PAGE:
The question of how Republicans deal with the extremists in their ranks is now more urgent than perhaps at any other point since the Birch Society’s heyday in the 1960s. So far, as Dallek notes, the party has done little to uproot them. Representative Kevin McCarthy, the House GOP leader, this week reportedly pressured Greene to apologize for past statements that were racist, anti-Semitic, and encouraged violence, and to relinquish one committee assignment. But ultimately the GOP chose to take no action against her and instead criticized a floor vote Democrats scheduled for today to remove her from all her committees. (By several accounts, many of Greene’s GOP colleagues even gave her a standing ovation after she addressed a caucus meeting yesterday afternoon.) Nor have McCarthy and other GOP leaders shown any interest in acting against the House members who promoted or spoke at Trump’s rally ahead of the January 6 attack on the Capitol. And while GOP Senate Leader Mitch McConnell and some other Senate Republicans have criticized Greene—a relatively easy target—almost all have signalled that they will not vote in Trump’s upcoming impeachment trial to impose any consequences on him for his role in fomenting the attack.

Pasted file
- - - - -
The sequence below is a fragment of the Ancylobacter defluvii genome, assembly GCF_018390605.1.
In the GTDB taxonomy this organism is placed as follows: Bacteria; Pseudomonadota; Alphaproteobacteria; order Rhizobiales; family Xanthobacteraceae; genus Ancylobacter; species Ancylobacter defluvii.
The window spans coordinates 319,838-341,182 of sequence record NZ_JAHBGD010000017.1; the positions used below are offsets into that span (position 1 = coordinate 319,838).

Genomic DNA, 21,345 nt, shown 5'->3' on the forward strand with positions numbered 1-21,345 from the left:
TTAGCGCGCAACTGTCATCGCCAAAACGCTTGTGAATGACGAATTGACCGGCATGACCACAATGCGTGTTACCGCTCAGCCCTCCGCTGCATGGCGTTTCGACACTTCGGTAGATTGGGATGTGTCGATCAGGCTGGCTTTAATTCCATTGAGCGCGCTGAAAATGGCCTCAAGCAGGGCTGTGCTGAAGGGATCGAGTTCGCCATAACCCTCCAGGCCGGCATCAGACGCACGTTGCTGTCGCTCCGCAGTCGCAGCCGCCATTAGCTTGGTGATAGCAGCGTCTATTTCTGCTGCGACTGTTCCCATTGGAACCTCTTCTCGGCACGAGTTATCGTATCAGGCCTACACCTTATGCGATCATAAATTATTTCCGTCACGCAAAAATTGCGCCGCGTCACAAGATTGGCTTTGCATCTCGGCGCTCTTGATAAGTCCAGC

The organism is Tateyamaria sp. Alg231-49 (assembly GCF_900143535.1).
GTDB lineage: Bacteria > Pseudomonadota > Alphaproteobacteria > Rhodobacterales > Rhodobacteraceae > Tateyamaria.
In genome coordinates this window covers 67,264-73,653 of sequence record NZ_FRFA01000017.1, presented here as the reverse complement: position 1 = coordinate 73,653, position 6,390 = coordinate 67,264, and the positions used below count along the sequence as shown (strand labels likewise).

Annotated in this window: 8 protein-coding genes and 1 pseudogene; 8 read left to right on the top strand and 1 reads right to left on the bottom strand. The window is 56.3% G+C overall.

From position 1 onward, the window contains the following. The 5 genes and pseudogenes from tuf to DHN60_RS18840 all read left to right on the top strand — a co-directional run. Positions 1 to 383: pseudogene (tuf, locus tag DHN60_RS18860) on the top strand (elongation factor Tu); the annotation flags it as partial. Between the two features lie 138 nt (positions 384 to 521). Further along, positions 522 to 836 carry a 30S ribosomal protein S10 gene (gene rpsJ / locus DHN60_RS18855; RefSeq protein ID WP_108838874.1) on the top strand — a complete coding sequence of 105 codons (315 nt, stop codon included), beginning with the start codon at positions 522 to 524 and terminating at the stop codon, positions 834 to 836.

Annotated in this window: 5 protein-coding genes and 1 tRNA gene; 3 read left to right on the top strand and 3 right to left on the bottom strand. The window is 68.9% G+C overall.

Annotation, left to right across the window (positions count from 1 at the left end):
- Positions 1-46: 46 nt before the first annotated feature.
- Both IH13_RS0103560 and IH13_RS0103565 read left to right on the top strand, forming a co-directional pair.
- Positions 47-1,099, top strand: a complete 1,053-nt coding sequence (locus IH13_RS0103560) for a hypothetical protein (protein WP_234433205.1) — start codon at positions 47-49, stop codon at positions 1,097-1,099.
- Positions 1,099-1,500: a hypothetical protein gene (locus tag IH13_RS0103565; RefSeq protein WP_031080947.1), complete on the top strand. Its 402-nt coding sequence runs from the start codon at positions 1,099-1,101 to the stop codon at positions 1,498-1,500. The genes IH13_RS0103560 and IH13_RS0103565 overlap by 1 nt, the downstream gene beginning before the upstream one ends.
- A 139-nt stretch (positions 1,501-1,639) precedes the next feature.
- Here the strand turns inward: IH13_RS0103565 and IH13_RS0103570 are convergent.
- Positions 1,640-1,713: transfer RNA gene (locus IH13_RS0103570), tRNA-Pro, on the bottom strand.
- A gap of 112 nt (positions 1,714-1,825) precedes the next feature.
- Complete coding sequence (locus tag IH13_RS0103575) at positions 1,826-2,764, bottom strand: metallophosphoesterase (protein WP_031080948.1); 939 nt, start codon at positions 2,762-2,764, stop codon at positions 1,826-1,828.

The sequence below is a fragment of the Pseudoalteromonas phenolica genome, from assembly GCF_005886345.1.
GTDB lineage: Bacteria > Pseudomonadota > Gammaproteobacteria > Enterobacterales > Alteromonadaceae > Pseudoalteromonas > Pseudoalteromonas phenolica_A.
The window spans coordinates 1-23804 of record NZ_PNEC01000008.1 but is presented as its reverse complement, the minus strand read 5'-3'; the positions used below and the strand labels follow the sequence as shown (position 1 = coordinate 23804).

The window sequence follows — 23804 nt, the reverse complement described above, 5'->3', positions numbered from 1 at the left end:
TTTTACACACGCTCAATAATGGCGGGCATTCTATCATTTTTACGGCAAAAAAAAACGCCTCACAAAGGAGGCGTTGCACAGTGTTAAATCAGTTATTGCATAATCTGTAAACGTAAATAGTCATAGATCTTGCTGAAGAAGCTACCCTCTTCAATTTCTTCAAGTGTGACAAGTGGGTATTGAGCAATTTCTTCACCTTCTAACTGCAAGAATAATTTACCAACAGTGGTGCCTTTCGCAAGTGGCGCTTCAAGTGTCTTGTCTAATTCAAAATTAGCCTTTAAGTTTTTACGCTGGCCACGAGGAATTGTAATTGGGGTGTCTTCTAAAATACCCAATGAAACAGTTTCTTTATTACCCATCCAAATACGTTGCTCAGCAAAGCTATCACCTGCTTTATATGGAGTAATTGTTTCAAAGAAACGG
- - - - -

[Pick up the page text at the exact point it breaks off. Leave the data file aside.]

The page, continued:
In these accommodating responses, the GOP appears caught on a treadmill. The more the party allows itself to be branded as tolerating (or even welcoming) extremism, the more its support is likely to erode among previously Republican-leaning constituencies, especially white-collar suburbanites. That, in turn, will make the party only more dependent on massive turnout among the most culturally alienated voters who compose the Trump base. And that pressure could further erode any willingness on leaders’ part to isolate people like Greene who push cultural alienation to the point of conspiracy theories, open racism and anti-Semitism, and threats of violence. Greene is hardly alone out there: Polls have found that a significant minority of Republican voters believe the QAnon conspiracy theory (that a cabal of Satan-worshipping paedophiles was leading the opposition to Trump). Surveys have also consistently found that the large majority of rank-and-file Republican voters believe Trump’s equally baseless claims that the election was stolen.